It’s not all bad, though.  Just tiring.  I mean, he’s sleeping quite a bit at night when the gas isn’t really bad — he’s capable of going four to four and a half hours between feedings for three or more feedings when he’s really tired out (after, say, a day of screaming).  That can mean three hours of sleep at a stretch for me if I can get him fed, burped, changed, and back to sleep within an hour.  Usually it’s more like two hours of sleep for me if I’m lucky, though, with three hours between feedings.

We did manage to get to the mall today.  I was impressed.  We’re paying for it now, though, since he won’t settle down now without being asleep.

He’s here!


At last, after nine months of growing anticipation, Southern Munchkin has made his debut:

Mandatory gross picture

"Wow, that's really ... gross ... I mean ... cute."

Sebastian Alexander, 7 pounds 12.5 ounces, and 19.5 inches.

Can I just say that I think going in for that may have been one of the scariest things I have ever done?  I had a lot of time to sit there in the hospital bed by myself pondering how much everything was going to hurt before the epidural would be administered.  And that is never a good idea.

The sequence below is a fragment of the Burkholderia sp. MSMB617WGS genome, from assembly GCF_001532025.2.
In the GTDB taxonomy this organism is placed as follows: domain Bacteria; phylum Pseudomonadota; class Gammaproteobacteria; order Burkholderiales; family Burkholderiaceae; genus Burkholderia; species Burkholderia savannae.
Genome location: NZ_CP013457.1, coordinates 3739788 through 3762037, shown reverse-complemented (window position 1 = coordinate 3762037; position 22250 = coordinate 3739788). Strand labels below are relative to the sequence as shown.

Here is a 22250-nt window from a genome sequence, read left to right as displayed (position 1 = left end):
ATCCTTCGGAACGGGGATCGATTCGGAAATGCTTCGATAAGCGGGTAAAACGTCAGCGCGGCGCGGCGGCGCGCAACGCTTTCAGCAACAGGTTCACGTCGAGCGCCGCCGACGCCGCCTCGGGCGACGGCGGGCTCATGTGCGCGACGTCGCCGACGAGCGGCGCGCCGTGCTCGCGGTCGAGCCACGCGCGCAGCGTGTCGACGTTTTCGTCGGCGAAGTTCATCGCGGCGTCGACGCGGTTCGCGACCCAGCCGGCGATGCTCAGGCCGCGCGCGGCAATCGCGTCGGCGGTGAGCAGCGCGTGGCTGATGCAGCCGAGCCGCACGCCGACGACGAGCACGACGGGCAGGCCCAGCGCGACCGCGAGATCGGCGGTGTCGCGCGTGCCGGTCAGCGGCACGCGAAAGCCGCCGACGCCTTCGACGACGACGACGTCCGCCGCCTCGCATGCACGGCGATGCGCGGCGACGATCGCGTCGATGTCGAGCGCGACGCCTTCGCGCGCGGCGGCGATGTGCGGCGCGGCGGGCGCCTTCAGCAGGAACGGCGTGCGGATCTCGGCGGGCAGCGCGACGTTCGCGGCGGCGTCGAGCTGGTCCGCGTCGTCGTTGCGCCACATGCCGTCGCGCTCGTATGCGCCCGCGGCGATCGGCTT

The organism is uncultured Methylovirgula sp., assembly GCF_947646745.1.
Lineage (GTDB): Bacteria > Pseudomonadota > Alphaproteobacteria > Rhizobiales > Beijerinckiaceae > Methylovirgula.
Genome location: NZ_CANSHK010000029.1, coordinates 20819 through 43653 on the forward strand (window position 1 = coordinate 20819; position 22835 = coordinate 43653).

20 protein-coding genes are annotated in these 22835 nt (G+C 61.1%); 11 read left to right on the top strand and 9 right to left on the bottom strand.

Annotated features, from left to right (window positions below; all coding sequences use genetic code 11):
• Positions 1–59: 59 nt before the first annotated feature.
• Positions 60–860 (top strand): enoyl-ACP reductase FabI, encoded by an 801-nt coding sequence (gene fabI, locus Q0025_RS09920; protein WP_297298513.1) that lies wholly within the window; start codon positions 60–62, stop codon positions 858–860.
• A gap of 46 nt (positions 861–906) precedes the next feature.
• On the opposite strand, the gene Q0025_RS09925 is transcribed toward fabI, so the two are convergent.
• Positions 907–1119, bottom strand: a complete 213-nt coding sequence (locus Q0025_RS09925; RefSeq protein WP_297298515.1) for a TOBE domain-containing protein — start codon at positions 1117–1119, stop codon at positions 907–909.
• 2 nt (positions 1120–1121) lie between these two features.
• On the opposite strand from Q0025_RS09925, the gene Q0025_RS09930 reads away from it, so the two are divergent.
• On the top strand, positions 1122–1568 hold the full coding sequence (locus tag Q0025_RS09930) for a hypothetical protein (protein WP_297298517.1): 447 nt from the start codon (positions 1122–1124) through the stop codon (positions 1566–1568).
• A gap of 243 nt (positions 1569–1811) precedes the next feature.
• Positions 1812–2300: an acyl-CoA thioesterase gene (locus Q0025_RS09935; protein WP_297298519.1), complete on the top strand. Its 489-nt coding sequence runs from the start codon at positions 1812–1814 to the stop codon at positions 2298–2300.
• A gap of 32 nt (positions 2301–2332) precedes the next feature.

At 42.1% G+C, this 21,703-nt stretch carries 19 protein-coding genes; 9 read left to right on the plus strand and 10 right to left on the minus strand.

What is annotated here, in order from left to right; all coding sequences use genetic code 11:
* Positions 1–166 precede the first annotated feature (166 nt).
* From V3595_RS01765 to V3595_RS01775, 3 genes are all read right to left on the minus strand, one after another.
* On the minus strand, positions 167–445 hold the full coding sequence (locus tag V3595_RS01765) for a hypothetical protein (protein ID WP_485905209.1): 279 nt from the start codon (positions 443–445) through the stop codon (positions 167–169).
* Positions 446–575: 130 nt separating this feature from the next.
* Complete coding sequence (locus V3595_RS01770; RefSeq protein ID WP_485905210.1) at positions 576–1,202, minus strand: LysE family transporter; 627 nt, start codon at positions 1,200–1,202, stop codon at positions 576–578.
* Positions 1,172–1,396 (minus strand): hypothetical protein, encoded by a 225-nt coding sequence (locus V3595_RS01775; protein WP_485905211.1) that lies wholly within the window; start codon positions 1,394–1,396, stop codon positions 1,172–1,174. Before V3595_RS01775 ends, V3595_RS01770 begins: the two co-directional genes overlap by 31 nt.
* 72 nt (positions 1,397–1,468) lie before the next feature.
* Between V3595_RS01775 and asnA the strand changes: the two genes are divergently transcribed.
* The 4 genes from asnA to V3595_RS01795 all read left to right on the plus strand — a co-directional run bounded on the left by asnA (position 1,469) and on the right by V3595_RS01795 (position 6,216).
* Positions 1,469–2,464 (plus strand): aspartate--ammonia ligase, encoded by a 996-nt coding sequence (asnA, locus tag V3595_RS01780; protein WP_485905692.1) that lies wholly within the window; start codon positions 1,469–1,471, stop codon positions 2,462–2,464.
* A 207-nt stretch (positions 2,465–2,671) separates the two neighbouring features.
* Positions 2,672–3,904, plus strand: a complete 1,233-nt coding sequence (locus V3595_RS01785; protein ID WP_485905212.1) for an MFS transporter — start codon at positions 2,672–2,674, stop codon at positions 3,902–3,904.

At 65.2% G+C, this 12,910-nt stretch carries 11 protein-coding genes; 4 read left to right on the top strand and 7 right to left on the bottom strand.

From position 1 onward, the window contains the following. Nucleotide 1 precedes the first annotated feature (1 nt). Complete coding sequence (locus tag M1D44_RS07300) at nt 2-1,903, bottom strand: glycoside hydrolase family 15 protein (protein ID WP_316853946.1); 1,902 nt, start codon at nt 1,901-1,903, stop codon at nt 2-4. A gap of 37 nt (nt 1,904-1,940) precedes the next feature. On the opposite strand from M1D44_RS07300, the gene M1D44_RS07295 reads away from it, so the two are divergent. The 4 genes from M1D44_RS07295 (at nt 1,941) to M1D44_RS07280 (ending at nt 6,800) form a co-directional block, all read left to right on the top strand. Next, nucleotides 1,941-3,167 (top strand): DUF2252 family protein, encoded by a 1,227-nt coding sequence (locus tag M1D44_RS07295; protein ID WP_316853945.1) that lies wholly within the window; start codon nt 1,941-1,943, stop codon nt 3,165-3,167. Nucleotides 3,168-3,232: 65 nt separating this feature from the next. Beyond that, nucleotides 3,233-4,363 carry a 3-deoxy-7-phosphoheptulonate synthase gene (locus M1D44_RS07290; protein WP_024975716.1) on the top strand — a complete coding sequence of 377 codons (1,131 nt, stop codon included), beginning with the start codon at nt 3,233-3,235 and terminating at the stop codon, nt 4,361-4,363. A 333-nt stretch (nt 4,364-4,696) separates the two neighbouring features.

Also, it hurt a lot more than I thought it would.  😛

Get ... on ... there ...

Is there anything more difficult than keeping a hat on a newborn? Aside from keeping mitts or socks on their hand, I mean.

Anyway, long story short (because apparently I have swiss cheese memory of Tuesday morning and what I do remember is mostly boring), best laid plans notwithstanding, Southern Munchkin joined the world at 11:14 am Tuesday morning in the same inimitable fashion he’s done everything else this pregnancy.  I went in to be induced at 6 am, with plans of an epidural and a day of boredom.  About the time I requested said epidural, I had two hard, nasty contractions that pushed me from 3 cm dilated to 6 cm dilated.  And about the time the anesthesiologist showed up, I had two more with a strong urge to push and was at 9 cm, thereby torpedoing any thoughts of pain relief.

Somewhere around twenty minutes and one heck of a rush by my doc to get from one end of the hospital to the other, he made his debut.